Grammar Giggle – Furnuture

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My son sent this picture to me. One of the most important words on the item is misspelled. That could be very bad for business. Think about a Google search. How could it come up when you search for “furniture”? Just another reason spelling matters! Follow.

Grammar Giggle – “Recieve” High Praise When You Spell Receive Correctly

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I found this typo on one of our state government pages. Although “receive” is spelled correctly in two places in the same paragraph, the first one is obviously wrong. It does take some time to read through what you’ve written but avoiding these kinds of errors is worth it. Follow.

Grammar Giggle – Hot Mess Memories – Part 2

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After I posted the original Grammar Giggle on this photo , I had several people comment that I had missed some errors. I don’t always point out all of the errors–both to give the author some credit and so it doesn’t overwhelm the reader and make it seem worse than it really is.

Grammar Giggle – Unites States of America

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I am not sharing this example to start any kind of political discussion and any political comment will be deleted. The purpose is to show another example of spell check doing its job and checking how words are SPELLED–just not PROOFREADING and checking for content.

Grammar Giggle – He Was Throwing What?

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This popped up on a local news program on my phone. I’m still not sure what was thrown at the employees. Was it mice or was it knives? Proofreading involves reading ALL of the writing and making sure it all makes sense together.

Grammar Giggle – Hot Mess Memories

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My brother sent this to me from a local newspaper remembering a drive-in theatre in Mesa. “It’s” is one of those words that does not follow the normal possession rules. The only time to use “it’s” is as a contraction of “it is.”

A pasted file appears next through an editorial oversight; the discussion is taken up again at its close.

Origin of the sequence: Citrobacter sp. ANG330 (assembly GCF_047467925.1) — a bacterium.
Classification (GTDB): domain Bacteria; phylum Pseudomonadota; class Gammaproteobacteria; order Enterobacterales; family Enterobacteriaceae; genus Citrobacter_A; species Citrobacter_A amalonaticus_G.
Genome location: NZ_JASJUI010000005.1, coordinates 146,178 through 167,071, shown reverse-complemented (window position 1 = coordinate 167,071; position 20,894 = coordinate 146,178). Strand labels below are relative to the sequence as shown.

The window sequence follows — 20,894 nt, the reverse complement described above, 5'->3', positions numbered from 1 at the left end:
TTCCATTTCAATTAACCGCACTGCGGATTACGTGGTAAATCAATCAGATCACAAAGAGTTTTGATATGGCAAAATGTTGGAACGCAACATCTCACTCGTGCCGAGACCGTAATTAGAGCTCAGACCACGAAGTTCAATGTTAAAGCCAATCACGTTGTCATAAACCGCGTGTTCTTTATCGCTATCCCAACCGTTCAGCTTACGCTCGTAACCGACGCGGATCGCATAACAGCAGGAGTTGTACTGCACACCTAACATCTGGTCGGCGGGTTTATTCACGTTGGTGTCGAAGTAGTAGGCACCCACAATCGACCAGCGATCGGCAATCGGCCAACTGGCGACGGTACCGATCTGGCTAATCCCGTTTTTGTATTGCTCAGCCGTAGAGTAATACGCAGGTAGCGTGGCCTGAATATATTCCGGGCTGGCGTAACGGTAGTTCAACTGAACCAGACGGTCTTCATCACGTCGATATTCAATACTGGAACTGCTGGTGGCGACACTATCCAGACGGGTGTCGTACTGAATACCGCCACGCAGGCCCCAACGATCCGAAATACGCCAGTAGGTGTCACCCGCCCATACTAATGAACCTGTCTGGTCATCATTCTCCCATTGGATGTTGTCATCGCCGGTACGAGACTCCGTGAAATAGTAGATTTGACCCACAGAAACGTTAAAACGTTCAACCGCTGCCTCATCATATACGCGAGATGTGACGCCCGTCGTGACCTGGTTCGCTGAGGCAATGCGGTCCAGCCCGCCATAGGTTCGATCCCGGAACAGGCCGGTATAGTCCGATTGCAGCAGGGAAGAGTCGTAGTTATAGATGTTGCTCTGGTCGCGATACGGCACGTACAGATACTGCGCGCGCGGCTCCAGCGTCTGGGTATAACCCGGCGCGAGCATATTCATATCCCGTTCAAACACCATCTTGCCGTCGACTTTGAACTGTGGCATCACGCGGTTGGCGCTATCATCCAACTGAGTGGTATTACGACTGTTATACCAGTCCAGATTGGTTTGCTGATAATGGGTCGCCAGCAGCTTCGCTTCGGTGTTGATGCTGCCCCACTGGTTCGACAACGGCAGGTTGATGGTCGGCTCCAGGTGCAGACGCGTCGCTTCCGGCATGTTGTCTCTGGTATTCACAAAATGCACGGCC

Capitol or Capital?

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With all the recent and upcoming activity in our nation’s capital, it’s important that if you’re commenting on it, it is spelled correctly.

Grammar Giggle – Pease Pay More Attention!

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I snapped this picture over the holidays at a local drive-through restaurant. The first, “day,” is singular yet they list several days. The second, “pease,” is obviously meant to be “please.”

Grammar Giggle – We Recieve Another Incorrect Receive

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Twice in one week I’ve now seen this same error. This time it is in my Microsoft Outlook email. While the fact that my inbox is full will surprise no one who knows me, I’m not sure why it is so difficult for a company like Microsoft to spell “receive” correctly. Follow.

Grammar Giggle – Back Legs Only

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This picture is an example of too much information. It seems that since chickens only have back legs–I think the front “legs” are called “wings”–this language is unnecessary and confusing.

Grammar Giggles – How Many Days Does January Have?

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I received this in response to an email I sent out. I realize that 2020 messed with our heads, but there are still only 31 days in January in 2021. It is important to review your out of office email after you type it to make sure it reads the way you want it to. Follow.

Grammar Giggle – What Kind of Dog?

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My daughter-in-law sent me this from one of the Facebook pages she follows. Obviously, it is a correctly spelled word, just an incorrectly used word. Follow. The post Grammar Giggle – What Kind of Dog? appeared first on Proof That Blog.